New research suggests that having a negative perception of a child’s body could result in even greater damages. The study says that children, whose parents considered them to be ‘overweight,’ tended to gain more weight over the following decade.
This has been deduced from an analysis of data from two nationally representative studies, published in Psychological Science, a journal of the Association for Psychological Science.
They found that children whose parents identified them as overweight were more likely to gain weight as they grew up. As the study put it: “Parents’ identification of their children as overweight [has been] thought to be an important prerequisite to tackling childhood obesity, but recent findings suggest that such parental identification is counter intuitively associated with increased weight gain during childhood.”
Psychology researchers Eric Robinson from University of Liverpool and Angelina Sutin from Florida State University College of Medicine write in their paper, We argue that the stigma attached to being an overweight child may explain why children whose parents view them as being overweight tend to have elevated weight gain during development.”
Researchers looked at contained data for over 2800 Australian families. The study began when the children were ages 4 or 5, and asked parents to describe their children as underweight, normal weight, overweight, or very overweight. These families came back when the children were 12 or 13, and again at 14 or 15.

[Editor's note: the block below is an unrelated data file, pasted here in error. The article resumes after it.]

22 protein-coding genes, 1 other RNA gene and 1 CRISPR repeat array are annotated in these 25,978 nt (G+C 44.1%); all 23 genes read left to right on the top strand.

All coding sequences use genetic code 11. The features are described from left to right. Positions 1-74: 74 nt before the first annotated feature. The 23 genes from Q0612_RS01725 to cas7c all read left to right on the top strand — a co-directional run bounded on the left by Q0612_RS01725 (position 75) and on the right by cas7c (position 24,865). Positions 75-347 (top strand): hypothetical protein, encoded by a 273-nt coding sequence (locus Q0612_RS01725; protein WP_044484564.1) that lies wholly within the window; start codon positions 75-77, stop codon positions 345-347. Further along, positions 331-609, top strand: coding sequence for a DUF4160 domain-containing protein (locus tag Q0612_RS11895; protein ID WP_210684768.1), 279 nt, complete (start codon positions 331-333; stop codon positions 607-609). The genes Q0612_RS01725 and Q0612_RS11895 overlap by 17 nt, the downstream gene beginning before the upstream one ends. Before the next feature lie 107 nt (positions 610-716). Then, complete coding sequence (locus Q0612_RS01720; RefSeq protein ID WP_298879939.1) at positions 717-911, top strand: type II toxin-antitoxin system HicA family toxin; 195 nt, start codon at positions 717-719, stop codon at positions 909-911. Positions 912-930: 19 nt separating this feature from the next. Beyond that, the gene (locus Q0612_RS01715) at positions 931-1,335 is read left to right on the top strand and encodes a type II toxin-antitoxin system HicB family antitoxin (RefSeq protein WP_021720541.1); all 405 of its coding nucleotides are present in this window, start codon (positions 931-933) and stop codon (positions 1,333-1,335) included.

When they were 12 or 13, the children used a series of images depicting bodies that increased in size to indicate which image most resembled their own body size. The children also reported whether they had engaged in any behaviors in an attempt to lose weight in the previous 12 months.Researchers took height and weight measurements again when the children were 14 or 15 years old.
The results indicated that parents’ perceptions were associated with children’s weight gain 10 years later: Children whose parents considered them to be overweight at age four or five tended to gain more weight by age 14 or 15. The same two authors executed a similar study with 5,886 families in Ireland and found similar results.
In a press release, the authors explained that it’s not totally clear if parents’ opinion about their kids’ bodies actually caused the weight gain, but that the way parents perceive their kids could seriously impact them.